Everything But: Kitchen Sink Food & Drink | General Food & Drink | Hudson Valley | Chronogram Magazine
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Everything But: Kitchen Sink Food & Drink 

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Arnoff gets his chicken locally, whether it's from Barb's Butchery in Beacon—where he's a regular—or from any number of local farms and food organizations on the Kitchen Sink source list. Plenty of meat comes from the Hudson Valley Cattle Company, and produce may originate from Mead Orchards in Tivoli or Obercreek Farm in Wappingers Falls, among other places. Then there's the family farm, Truckload Farm and Orchard, a half-acre in Hyde Park that produces thousands of pounds of tomatoes, summer squash, and hundreds of heads of lettuce.

Working with local food producers has always been key for Arnoff. When his wife finished her PhD, the couple decided it was time for a change and an upgrade from food truck life. Brian didn't want to battle the DC restaurant scene; plus, he loved his native home, and if he was opening a restaurant he wanted to know the food was grown nearby. "Both of us missed being there in a little more rural area that produces food. And being part of the ecosystem of small farmers and purveyors," says Arnoff, who moved home in late 2014. "It seemed like the right move."

click to enlarge Kreplach, a crispy brisket-filled dumpling, served with gravy. - CHRISTINE ASHBURN
  • Christine Ashburn
  • Kreplach, a crispy brisket-filled dumpling, served with gravy.

They looked at New Paltz and around Dutchess County but settled quickly after finding the Main Street Beacon location. They took over the space in June 2015, did a few quick renovations, then opened Kitchen Sink Food & Drink in August.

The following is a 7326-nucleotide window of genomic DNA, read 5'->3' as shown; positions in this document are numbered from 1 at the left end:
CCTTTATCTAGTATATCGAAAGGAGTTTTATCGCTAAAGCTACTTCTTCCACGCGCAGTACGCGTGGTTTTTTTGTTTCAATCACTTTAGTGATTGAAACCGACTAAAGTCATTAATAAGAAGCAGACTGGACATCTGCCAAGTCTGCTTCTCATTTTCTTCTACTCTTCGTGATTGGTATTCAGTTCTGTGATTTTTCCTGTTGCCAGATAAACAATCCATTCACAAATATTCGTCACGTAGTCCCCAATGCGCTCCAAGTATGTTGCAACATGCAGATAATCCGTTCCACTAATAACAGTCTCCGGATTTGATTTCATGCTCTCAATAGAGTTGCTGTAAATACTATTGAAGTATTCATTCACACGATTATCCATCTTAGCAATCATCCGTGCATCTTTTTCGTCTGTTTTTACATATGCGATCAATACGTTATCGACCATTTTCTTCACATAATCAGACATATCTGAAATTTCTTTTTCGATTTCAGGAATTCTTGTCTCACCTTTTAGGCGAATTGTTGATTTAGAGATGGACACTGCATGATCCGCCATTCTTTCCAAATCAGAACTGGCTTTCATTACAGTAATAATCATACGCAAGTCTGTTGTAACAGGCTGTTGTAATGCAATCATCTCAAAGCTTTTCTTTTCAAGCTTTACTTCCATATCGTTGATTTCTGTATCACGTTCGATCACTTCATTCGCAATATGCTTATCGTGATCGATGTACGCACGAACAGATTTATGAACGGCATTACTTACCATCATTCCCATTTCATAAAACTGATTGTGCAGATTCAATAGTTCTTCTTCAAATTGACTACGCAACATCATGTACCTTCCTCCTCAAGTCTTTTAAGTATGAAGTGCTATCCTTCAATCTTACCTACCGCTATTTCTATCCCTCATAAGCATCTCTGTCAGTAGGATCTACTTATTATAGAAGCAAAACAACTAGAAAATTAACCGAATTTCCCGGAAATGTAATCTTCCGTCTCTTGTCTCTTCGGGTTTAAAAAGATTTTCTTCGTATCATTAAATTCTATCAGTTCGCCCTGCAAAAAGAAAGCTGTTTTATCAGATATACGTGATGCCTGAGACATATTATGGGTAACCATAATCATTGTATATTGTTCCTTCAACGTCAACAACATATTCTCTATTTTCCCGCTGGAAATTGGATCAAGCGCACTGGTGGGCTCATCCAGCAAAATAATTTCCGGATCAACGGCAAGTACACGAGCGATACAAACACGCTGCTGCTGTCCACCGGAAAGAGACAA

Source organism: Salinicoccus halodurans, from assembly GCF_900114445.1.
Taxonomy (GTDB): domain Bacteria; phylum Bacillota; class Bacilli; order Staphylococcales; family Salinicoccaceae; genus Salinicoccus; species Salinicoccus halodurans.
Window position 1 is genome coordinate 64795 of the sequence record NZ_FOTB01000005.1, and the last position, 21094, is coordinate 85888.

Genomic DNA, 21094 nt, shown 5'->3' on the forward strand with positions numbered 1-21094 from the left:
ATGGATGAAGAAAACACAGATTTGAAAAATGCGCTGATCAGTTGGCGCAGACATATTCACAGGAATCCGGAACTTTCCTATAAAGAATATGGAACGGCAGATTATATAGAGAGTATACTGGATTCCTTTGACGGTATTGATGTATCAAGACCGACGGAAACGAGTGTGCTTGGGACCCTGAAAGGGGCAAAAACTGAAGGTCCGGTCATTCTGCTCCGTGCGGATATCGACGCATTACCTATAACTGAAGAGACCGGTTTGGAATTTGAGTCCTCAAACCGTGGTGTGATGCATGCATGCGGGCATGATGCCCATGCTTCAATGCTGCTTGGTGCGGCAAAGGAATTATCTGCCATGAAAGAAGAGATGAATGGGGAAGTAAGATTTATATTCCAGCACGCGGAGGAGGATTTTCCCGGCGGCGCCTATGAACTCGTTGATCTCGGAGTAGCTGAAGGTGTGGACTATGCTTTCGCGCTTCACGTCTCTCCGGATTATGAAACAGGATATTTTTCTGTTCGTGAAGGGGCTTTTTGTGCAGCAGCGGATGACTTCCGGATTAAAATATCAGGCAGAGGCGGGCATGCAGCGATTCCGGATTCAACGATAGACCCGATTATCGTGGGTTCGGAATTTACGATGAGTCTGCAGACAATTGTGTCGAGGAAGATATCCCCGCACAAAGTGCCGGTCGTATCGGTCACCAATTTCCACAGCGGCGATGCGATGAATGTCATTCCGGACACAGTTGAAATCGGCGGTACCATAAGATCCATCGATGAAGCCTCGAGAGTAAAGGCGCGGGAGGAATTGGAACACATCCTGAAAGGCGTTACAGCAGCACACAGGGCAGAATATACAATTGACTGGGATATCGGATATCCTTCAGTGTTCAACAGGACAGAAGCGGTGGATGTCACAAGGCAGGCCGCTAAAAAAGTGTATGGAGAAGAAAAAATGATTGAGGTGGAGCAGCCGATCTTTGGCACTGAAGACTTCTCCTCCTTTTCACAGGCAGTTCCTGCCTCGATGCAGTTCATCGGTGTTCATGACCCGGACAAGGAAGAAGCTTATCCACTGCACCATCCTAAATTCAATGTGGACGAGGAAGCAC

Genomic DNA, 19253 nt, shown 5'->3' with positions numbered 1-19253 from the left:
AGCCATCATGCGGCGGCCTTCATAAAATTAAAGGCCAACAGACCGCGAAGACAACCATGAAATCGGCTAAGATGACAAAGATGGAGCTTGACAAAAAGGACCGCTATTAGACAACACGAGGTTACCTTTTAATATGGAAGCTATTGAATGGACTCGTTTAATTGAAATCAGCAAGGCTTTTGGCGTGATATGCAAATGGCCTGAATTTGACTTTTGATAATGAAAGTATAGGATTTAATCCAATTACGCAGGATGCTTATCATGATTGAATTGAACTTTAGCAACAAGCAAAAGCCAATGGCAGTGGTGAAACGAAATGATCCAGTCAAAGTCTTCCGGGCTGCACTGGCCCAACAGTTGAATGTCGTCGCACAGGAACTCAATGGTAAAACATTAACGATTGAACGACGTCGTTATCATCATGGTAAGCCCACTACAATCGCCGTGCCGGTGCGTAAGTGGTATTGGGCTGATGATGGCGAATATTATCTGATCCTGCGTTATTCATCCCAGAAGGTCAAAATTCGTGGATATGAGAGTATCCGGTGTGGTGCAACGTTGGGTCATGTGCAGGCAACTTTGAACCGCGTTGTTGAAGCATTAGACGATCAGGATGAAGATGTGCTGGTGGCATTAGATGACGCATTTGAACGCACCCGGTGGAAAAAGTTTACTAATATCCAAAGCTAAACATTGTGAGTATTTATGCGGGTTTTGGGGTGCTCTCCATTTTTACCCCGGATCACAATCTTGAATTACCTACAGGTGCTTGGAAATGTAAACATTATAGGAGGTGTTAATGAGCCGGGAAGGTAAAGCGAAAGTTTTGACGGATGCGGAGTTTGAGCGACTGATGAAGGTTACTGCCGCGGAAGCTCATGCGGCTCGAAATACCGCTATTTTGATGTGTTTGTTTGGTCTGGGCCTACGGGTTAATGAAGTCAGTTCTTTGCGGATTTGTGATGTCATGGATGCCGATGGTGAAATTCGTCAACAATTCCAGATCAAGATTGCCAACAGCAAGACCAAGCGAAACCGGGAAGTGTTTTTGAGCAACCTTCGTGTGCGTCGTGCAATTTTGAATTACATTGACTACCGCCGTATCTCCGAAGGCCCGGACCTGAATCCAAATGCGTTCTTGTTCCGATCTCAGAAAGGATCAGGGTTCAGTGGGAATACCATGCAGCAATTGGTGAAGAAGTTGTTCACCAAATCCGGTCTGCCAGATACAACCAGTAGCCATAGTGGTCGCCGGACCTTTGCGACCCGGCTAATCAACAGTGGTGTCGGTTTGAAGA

The regional bounty provides the bedrock for Kitchen Sink, but there's wiggle room as seasons bring new ingredients and Arnoff finds new inspirations.

Like a Kitchen Sink cook from Puerto Rico who one day was talking to him about how much she loved mofongo, the classic Puerto Rican dish of fried and mashed plantain, sometimes served in a stew with vegetables and meat. "I thought, 'Let's put mofongo on the menu and do something cool with it," says Arnoff. So there's Duck Mofongo ($22), a Puerto Rican staple (mashed plantain, a hearty sofrito-induced broth with clean cilantro tang) with a Hudson Valley twist (braised and shredded duck legs).

One item on the relatively small menu changes each week, so while there's typically something new, the goal for Kitchen Sink is to stay rooted in the Hudson Valley (there's Berkshire pork chop with sweet potato and bacon balsamic kale, $25) but frequently twist and dazzle the palate with influences that range from Arnoff's travels to the very conversations that happen in his kitchen.

Dessert (all dishes $8) furthers that mission. New Orleans-style beignets sit comfortably alongside a refreshing sour cherry and apple pie, with cherries from Samascott Orchards in Kinderhook.

Kitchen Sink's drink menu is a small but distinctly New York collection of wine (glasses $8 to $11, bottles $30-$45), soda ($2.50), beer ($6) and cider ($7). There are offerings from Newburgh Brewing Company and Keegan Ales, plus Millbrook Winery and Whitecliff Vineyards in Gardiner.

Arnoff loves working with local beer and wine producers, preferring to meet someone for a local tasting rather than receive cases of Oregon Pinot Noir off a truck. "There's something to be said for the Hudson Valley," says Arnoff. "It's a true microclimate; if you put food out that was produced locally, and if you pair it with wine that was produced locally, everything will come together, as it's the same soil."

Brunch also starts local but avoids usual breakfast fare so as not to compete with the popular Yankee Clipper Diner down the road. There's huevos rancheros ($16), a crispy chicken biscuit with pimento cheese and pickled fresno peppers ($14) and, for the bold, a homemade scrapple with eggs, home fries, and toast ($15).

Scrapple, for the uninitiated, is a pan-fried pork loaf dish popular in the Mid-Atlantic region. Most people have no idea what goes in it, but Arnoff certainly elevates it: Brookshire pork butt with local polenta, Allen Brothers' cooked pork, and plenty of seasonings.

Like the pasta, the mofongo, and just about everything at Kitchen Sink, the scrapple may seem foreign, but it fits: comfort food tweaked to fit an adventurous sensibility.

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